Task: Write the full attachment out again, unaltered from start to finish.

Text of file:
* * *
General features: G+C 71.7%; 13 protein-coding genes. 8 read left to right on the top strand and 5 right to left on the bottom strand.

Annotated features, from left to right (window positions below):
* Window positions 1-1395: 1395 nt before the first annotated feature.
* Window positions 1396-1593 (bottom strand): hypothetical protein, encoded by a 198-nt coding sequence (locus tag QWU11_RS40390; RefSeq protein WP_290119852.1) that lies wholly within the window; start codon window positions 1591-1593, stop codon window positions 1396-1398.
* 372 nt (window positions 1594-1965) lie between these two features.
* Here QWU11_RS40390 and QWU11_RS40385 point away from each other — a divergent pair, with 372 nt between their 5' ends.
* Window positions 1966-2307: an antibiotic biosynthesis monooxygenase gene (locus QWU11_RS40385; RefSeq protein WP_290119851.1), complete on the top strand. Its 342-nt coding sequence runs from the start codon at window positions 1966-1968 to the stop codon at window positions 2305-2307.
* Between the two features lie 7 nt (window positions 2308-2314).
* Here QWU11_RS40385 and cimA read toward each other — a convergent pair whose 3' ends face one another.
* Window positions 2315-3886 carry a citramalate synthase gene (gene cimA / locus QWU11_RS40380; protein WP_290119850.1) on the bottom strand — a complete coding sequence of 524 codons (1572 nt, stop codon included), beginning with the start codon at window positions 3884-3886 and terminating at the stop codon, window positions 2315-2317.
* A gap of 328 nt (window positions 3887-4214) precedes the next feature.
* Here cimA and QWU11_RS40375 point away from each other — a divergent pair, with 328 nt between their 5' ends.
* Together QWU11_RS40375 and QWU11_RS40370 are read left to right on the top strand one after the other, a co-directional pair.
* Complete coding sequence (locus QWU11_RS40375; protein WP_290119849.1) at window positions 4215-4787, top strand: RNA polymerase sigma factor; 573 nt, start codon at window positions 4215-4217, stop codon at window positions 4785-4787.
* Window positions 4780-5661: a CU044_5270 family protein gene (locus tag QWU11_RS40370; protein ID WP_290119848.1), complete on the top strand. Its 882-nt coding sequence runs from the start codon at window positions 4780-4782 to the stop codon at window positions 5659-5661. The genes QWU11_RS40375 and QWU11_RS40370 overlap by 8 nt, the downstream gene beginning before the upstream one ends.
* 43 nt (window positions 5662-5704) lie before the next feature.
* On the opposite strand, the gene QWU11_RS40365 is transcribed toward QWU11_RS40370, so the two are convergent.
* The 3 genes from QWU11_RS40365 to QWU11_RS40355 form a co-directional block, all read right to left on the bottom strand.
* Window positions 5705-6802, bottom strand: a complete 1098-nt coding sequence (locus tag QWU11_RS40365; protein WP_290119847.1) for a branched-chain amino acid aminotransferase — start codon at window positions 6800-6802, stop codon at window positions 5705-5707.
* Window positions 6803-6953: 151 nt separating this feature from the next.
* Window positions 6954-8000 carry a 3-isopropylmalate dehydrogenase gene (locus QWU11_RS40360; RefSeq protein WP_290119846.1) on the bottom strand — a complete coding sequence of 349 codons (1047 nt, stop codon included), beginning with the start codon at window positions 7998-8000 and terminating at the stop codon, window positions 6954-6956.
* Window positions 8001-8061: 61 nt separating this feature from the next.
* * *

General features: G+C 71.7%; 13 protein-coding genes. 8 read left to right on the top strand and 5 right to left on the bottom strand.

Annotated features, from left to right (window positions below):
* Window positions 1-1395: 1395 nt before the first annotated feature.
* Window positions 1396-1593 (bottom strand): hypothetical protein, encoded by a 198-nt coding sequence (locus tag QWU11_RS40390; RefSeq protein WP_290119852.1) that lies wholly within the window; start codon window positions 1591-1593, stop codon window positions 1396-1398.
* 372 nt (window positions 1594-1965) lie between these two features.
* Here QWU11_RS40390 and QWU11_RS40385 point away from each other — a divergent pair, with 372 nt between their 5' ends.
* Window positions 1966-2307: an antibiotic biosynthesis monooxygenase gene (locus QWU11_RS40385; RefSeq protein WP_290119851.1), complete on the top strand. Its 342-nt coding sequence runs from the start codon at window positions 1966-1968 to the stop codon at window positions 2305-2307.
* Between the two features lie 7 nt (window positions 2308-2314).
* Here QWU11_RS40385 and cimA read toward each other — a convergent pair whose 3' ends face one another.
* Window positions 2315-3886 carry a citramalate synthase gene (gene cimA / locus QWU11_RS40380; protein WP_290119850.1) on the bottom strand — a complete coding sequence of 524 codons (1572 nt, stop codon included), beginning with the start codon at window positions 3884-3886 and terminating at the stop codon, window positions 2315-2317.
* A gap of 328 nt (window positions 3887-4214) precedes the next feature.
* Here cimA and QWU11_RS40375 point away from each other — a divergent pair, with 328 nt between their 5' ends.
* Together QWU11_RS40375 and QWU11_RS40370 are read left to right on the top strand one after the other, a co-directional pair.
* Complete coding sequence (locus QWU11_RS40375; protein WP_290119849.1) at window positions 4215-4787, top strand: RNA polymerase sigma factor; 573 nt, start codon at window positions 4215-4217, stop codon at window positions 4785-4787.
* Window positions 4780-5661: a CU044_5270 family protein gene (locus tag QWU11_RS40370; protein ID WP_290119848.1), complete on the top strand. Its 882-nt coding sequence runs from the start codon at window positions 4780-4782 to the stop codon at window positions 5659-5661. The genes QWU11_RS40375 and QWU11_RS40370 overlap by 8 nt, the downstream gene beginning before the upstream one ends.
* 43 nt (window positions 5662-5704) lie before the next feature.
* On the opposite strand, the gene QWU11_RS40365 is transcribed toward QWU11_RS40370, so the two are convergent.
* The 3 genes from QWU11_RS40365 to QWU11_RS40355 form a co-directional block, all read right to left on the bottom strand.
* Window positions 5705-6802, bottom strand: a complete 1098-nt coding sequence (locus tag QWU11_RS40365; protein WP_290119847.1) for a branched-chain amino acid aminotransferase — start codon at window positions 6800-6802, stop codon at window positions 5705-5707.
* Window positions 6803-6953: 151 nt separating this feature from the next.
* Window positions 6954-8000 carry a 3-isopropylmalate dehydrogenase gene (locus QWU11_RS40360; RefSeq protein WP_290119846.1) on the bottom strand — a complete coding sequence of 349 codons (1047 nt, stop codon included), beginning with the start codon at window positions 7998-8000 and terminating at the stop codon, window positions 6954-6956.
* Window positions 8001-8061: 61 nt separating this feature from the next.